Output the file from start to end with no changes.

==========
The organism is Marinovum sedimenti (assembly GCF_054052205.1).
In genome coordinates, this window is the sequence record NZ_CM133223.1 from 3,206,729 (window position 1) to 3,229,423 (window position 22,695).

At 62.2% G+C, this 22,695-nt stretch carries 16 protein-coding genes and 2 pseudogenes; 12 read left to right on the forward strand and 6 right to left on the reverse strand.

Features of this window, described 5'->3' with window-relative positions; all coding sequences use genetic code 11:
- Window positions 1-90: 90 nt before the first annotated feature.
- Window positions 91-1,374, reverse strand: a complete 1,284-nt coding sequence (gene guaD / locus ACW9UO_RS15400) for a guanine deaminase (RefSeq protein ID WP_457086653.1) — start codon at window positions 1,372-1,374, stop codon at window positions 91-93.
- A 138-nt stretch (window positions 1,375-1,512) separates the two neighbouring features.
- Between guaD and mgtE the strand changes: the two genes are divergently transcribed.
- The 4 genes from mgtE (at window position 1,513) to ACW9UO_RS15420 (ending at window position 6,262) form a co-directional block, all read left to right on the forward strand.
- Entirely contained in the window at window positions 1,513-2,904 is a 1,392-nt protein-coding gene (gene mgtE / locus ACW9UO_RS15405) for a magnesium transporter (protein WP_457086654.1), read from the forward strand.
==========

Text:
The organism is Marinovum sedimenti (assembly GCF_054052205.1).
In genome coordinates, this window is the sequence record NZ_CM133223.1 from 3,206,729 (window position 1) to 3,229,423 (window position 22,695).

At 62.2% G+C, this 22,695-nt stretch carries 16 protein-coding genes and 2 pseudogenes; 12 read left to right on the forward strand and 6 right to left on the reverse strand.

Features of this window, described 5'->3' with window-relative positions; all coding sequences use genetic code 11:
- Window positions 1-90: 90 nt before the first annotated feature.
- Window positions 91-1,374, reverse strand: a complete 1,284-nt coding sequence (gene guaD / locus ACW9UO_RS15400) for a guanine deaminase (RefSeq protein ID WP_457086653.1) — start codon at window positions 1,372-1,374, stop codon at window positions 91-93.
- A 138-nt stretch (window positions 1,375-1,512) separates the two neighbouring features.
- Between guaD and mgtE the strand changes: the two genes are divergently transcribed.
- The 4 genes from mgtE (at window position 1,513) to ACW9UO_RS15420 (ending at window position 6,262) form a co-directional block, all read left to right on the forward strand.
- Entirely contained in the window at window positions 1,513-2,904 is a 1,392-nt protein-coding gene (gene mgtE / locus ACW9UO_RS15405) for a magnesium transporter (protein WP_457086654.1), read from the forward strand.